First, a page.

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USPSTF Guidelines for HT in Postmenopausal Women

JAMA; 2017 Dec 12; US Preventive Services Task Force

The US Preventive Services Task Force (USPSTF) has issued a recommendation statement for hormone therapy for the primary prevention of chronic conditions in postmenopausal women. The guideline updates the 2012 USPSTF recommendation and determined after a review of the evidence (18 clinical trials) that although the use of hormone therapy to prevent chronic conditions in postmenopausal women is associated with some benefits, there is also a substantial increase in risk of harms. The updated recommendation statement reads:

  • The USPSTF recommends against the use of combined estrogen and progestin for the primary prevention of chronic conditions in postmenopausal women (D recommendation).
  • The USPSTF recommends against the use of estrogen alone for the primary prevention of chronic conditions in postmenopausal women who have had a hysterectomy (D recommendation).

Citation:

US Preventive Services Task Force. Hormone therapy for the primary prevention of chronic conditions in postmenopausal women. US Preventive Services Task Force recommendation statement. JAMA. 2017;318(22):2224–2233. doi:10.1001/jama.2017.18261.

Commentary:

Menopausal hormone therapy used to be common, with approximately 40% of women being treated with estrogens from 1988-1994. After publication of the Women’s Health Initiative (WHI), which showed postmenopausal hormone use to have serious adverse effects, the use of menopausal hormone replacement decreased, and by 2010 only 5% of women were prescribed menopausal hormone therapy.1 The use of combined estrogen and progestin reduces the risk of fractures in postmenopausal women and also reduces the risk of diabetes. It increases risk of invasive breast cancer, venous thromboembolism, and coronary artery disease. In aggregate, the harm outweighs the benefit. It is important to understand that this statement applies to asymptomatic, postmenopausal women where hormone replacement is being looked at for the primary prevention of chronic medical conditions. The recommendation against using hormone therapy does not apply to the use of perimenopausal hormone replacement for symptomatic treatment of hot flashes or vaginal dryness, nor does it apply to hormone replacement for premature ovarian failure. —Neil Skolnik, MD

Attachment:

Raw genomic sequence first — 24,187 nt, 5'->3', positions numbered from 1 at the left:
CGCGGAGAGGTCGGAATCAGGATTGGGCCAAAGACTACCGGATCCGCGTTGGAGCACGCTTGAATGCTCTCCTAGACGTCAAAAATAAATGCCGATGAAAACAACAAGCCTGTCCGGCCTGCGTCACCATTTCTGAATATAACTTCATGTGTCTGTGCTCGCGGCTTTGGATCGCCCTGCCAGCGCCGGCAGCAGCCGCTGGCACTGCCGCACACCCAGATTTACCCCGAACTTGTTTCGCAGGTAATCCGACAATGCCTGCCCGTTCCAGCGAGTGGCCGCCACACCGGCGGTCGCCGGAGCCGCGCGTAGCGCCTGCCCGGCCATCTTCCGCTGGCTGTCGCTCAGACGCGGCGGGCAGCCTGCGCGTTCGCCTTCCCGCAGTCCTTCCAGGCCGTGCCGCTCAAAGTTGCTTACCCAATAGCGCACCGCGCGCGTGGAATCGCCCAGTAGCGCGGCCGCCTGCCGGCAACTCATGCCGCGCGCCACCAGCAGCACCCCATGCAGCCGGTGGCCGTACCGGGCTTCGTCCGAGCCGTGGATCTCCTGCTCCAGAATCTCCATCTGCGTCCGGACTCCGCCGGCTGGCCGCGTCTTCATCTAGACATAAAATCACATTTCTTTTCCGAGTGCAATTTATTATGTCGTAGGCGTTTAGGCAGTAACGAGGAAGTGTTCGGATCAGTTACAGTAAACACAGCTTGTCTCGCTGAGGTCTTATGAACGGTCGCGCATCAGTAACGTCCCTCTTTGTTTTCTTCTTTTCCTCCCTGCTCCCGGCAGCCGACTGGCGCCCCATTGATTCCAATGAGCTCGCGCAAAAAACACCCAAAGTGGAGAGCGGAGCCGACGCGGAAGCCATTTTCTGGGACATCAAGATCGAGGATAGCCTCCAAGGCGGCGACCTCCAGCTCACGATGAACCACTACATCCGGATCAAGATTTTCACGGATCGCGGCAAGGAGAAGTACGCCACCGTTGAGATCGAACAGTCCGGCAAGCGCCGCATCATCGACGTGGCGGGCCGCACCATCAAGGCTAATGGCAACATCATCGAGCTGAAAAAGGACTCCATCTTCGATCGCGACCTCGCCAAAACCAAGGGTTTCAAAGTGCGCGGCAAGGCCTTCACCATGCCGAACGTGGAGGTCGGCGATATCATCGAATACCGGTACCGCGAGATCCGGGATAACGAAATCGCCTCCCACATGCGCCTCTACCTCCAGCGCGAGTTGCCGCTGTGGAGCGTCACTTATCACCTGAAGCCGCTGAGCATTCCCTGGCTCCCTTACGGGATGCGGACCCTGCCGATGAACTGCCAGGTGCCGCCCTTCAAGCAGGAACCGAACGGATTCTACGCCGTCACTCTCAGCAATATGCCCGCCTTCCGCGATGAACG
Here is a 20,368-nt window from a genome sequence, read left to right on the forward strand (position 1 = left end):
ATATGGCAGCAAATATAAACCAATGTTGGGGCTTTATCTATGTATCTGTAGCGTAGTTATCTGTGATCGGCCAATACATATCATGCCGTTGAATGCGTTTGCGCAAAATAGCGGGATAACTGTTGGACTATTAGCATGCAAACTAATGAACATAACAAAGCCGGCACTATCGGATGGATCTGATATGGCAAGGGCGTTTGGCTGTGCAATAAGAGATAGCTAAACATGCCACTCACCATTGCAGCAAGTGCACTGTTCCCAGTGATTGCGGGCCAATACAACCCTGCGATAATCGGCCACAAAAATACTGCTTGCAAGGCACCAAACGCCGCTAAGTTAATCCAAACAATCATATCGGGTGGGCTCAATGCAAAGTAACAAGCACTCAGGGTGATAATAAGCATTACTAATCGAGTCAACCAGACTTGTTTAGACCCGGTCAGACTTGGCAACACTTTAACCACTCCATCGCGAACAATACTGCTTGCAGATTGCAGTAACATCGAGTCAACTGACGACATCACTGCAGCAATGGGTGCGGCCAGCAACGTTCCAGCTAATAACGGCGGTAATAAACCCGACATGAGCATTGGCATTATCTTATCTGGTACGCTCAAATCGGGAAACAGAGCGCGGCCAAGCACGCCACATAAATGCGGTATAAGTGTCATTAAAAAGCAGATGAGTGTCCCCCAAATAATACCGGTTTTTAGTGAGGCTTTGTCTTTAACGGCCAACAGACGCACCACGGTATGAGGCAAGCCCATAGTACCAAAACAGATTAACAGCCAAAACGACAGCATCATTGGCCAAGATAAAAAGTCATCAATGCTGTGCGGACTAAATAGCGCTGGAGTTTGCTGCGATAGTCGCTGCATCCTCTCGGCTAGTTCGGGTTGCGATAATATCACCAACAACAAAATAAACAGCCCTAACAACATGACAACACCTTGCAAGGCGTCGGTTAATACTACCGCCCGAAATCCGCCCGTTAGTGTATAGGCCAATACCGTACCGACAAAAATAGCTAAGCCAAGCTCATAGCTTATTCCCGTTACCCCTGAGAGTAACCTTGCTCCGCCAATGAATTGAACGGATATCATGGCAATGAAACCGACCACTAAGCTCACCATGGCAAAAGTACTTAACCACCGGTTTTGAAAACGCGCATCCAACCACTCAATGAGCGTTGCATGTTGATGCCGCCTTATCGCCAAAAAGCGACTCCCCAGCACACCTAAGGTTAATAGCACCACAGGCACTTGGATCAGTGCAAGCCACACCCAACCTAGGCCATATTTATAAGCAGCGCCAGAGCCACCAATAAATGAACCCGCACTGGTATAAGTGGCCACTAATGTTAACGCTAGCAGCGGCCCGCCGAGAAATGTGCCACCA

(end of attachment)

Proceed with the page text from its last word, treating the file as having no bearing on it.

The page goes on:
1. Gartlehner G, Patel S, Viswanathan M, et al. Hormone therapy for the primary prevention of chronic conditions in postmenopausal women: An evidence review for the US Preventive Services Task Force: Evidence Synthesis No. 155. Rockville, MD: Agency for Healthcare Research and Quality; 2017. AHRQ publication 15-05227-EF-1.